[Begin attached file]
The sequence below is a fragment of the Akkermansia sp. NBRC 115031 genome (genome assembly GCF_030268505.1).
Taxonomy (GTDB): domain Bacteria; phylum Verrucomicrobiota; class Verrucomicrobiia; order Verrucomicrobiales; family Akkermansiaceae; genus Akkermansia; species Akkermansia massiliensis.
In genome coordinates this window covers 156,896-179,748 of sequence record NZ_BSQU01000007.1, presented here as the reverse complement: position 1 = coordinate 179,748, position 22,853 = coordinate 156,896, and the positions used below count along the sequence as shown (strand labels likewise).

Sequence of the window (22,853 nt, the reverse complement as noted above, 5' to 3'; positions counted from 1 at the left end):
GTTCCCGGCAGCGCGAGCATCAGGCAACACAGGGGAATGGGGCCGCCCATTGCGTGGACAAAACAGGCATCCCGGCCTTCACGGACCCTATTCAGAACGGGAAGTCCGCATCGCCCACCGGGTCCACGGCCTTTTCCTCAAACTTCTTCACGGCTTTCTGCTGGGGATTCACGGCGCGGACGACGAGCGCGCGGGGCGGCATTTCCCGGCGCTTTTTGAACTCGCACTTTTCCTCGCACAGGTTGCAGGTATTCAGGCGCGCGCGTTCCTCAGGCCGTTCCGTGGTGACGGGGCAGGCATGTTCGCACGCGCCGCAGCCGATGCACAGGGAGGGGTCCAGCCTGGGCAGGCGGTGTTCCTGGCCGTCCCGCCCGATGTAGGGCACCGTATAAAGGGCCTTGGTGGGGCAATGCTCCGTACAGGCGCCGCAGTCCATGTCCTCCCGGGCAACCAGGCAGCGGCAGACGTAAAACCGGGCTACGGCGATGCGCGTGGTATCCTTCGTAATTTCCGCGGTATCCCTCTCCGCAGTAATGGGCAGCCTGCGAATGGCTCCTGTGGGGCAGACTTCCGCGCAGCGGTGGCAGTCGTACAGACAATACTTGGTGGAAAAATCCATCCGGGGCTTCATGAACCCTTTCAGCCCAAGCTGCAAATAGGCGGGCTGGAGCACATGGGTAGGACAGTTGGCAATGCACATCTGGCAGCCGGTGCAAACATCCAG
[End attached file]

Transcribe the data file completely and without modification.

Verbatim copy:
The sequence below is a fragment of the Akkermansia sp. NBRC 115031 genome (genome assembly GCF_030268505.1).
Taxonomy (GTDB): domain Bacteria; phylum Verrucomicrobiota; class Verrucomicrobiia; order Verrucomicrobiales; family Akkermansiaceae; genus Akkermansia; species Akkermansia massiliensis.
In genome coordinates this window covers 156,896-179,748 of sequence record NZ_BSQU01000007.1, presented here as the reverse complement: position 1 = coordinate 179,748, position 22,853 = coordinate 156,896, and the positions used below count along the sequence as shown (strand labels likewise).

Sequence of the window (22,853 nt, the reverse complement as noted above, 5' to 3'; positions counted from 1 at the left end):
GTTCCCGGCAGCGCGAGCATCAGGCAACACAGGGGAATGGGGCCGCCCATTGCGTGGACAAAACAGGCATCCCGGCCTTCACGGACCCTATTCAGAACGGGAAGTCCGCATCGCCCACCGGGTCCACGGCCTTTTCCTCAAACTTCTTCACGGCTTTCTGCTGGGGATTCACGGCGCGGACGACGAGCGCGCGGGGCGGCATTTCCCGGCGCTTTTTGAACTCGCACTTTTCCTCGCACAGGTTGCAGGTATTCAGGCGCGCGCGTTCCTCAGGCCGTTCCGTGGTGACGGGGCAGGCATGTTCGCACGCGCCGCAGCCGATGCACAGGGAGGGGTCCAGCCTGGGCAGGCGGTGTTCCTGGCCGTCCCGCCCGATGTAGGGCACCGTATAAAGGGCCTTGGTGGGGCAATGCTCCGTACAGGCGCCGCAGTCCATGTCCTCCCGGGCAACCAGGCAGCGGCAGACGTAAAACCGGGCTACGGCGATGCGCGTGGTATCCTTCGTAATTTCCGCGGTATCCCTCTCCGCAGTAATGGGCAGCCTGCGAATGGCTCCTGTGGGGCAGACTTCCGCGCAGCGGTGGCAGTCGTACAGACAATACTTGGTGGAAAAATCCATCCGGGGCTTCATGAACCCTTTCAGCCCAAGCTGCAAATAGGCGGGCTGGAGCACATGGGTAGGACAGTTGGCAATGCACATCTGGCAGCCGGTGCAAACATCCAG